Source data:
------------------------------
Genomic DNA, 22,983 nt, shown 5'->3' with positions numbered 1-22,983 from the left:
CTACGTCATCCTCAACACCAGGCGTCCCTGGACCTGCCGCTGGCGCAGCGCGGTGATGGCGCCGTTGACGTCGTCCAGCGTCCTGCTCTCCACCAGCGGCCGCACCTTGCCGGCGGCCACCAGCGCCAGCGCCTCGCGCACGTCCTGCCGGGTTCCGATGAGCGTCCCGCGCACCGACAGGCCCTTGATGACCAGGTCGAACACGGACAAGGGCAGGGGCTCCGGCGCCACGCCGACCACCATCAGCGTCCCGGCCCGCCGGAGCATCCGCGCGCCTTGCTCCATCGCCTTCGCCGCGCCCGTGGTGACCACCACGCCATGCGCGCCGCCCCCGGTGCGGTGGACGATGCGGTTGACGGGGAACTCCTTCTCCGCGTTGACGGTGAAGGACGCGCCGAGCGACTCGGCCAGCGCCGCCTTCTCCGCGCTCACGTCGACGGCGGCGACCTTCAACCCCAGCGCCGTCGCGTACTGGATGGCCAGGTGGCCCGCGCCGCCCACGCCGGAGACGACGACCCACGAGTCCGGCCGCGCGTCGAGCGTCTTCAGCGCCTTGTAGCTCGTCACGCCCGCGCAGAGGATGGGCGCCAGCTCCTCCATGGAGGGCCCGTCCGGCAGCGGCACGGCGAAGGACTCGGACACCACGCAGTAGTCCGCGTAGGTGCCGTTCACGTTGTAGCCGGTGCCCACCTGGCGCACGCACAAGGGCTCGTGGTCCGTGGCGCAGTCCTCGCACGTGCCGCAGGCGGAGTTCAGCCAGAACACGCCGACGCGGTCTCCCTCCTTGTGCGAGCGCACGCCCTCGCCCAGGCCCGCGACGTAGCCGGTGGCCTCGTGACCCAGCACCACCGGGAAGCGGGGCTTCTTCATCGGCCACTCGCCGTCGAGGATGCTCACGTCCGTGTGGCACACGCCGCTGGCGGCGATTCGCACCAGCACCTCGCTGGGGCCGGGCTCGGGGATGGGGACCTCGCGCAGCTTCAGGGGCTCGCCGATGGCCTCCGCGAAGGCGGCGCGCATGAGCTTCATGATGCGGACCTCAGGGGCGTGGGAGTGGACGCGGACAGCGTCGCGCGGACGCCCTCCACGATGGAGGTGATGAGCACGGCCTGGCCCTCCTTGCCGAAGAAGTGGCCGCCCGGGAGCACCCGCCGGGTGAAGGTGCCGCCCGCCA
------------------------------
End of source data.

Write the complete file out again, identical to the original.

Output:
Genomic DNA, 22,983 nt, shown 5'->3' with positions numbered 1-22,983 from the left:
CTACGTCATCCTCAACACCAGGCGTCCCTGGACCTGCCGCTGGCGCAGCGCGGTGATGGCGCCGTTGACGTCGTCCAGCGTCCTGCTCTCCACCAGCGGCCGCACCTTGCCGGCGGCCACCAGCGCCAGCGCCTCGCGCACGTCCTGCCGGGTTCCGATGAGCGTCCCGCGCACCGACAGGCCCTTGATGACCAGGTCGAACACGGACAAGGGCAGGGGCTCCGGCGCCACGCCGACCACCATCAGCGTCCCGGCCCGCCGGAGCATCCGCGCGCCTTGCTCCATCGCCTTCGCCGCGCCCGTGGTGACCACCACGCCATGCGCGCCGCCCCCGGTGCGGTGGACGATGCGGTTGACGGGGAACTCCTTCTCCGCGTTGACGGTGAAGGACGCGCCGAGCGACTCGGCCAGCGCCGCCTTCTCCGCGCTCACGTCGACGGCGGCGACCTTCAACCCCAGCGCCGTCGCGTACTGGATGGCCAGGTGGCCCGCGCCGCCCACGCCGGAGACGACGACCCACGAGTCCGGCCGCGCGTCGAGCGTCTTCAGCGCCTTGTAGCTCGTCACGCCCGCGCAGAGGATGGGCGCCAGCTCCTCCATGGAGGGCCCGTCCGGCAGCGGCACGGCGAAGGACTCGGACACCACGCAGTAGTCCGCGTAGGTGCCGTTCACGTTGTAGCCGGTGCCCACCTGGCGCACGCACAAGGGCTCGTGGTCCGTGGCGCAGTCCTCGCACGTGCCGCAGGCGGAGTTCAGCCAGAACACGCCGACGCGGTCTCCCTCCTTGTGCGAGCGCACGCCCTCGCCCAGGCCCGCGACGTAGCCGGTGGCCTCGTGACCCAGCACCACCGGGAAGCGGGGCTTCTTCATCGGCCACTCGCCGTCGAGGATGCTCACGTCCGTGTGGCACACGCCGCTGGCGGCGATTCGCACCAGCACCTCGCTGGGGCCGGGCTCGGGGATGGGGACCTCGCGCAGCTTCAGGGGCTCGCCGATGGCCTCCGCGAAGGCGGCGCGCATGAGCTTCATGATGCGGACCTCAGGGGCGTGGGAGTGGACGCGGACAGCGTCGCGCGGACGCCCTCCACGATGGAGGTGATGAGCACGGCCTGGCCCTCCTTGCCGAAGAAGTGGCCGCCCGGGAGCACCCGCCGGGTGAAGGTGCCGCCCGCCA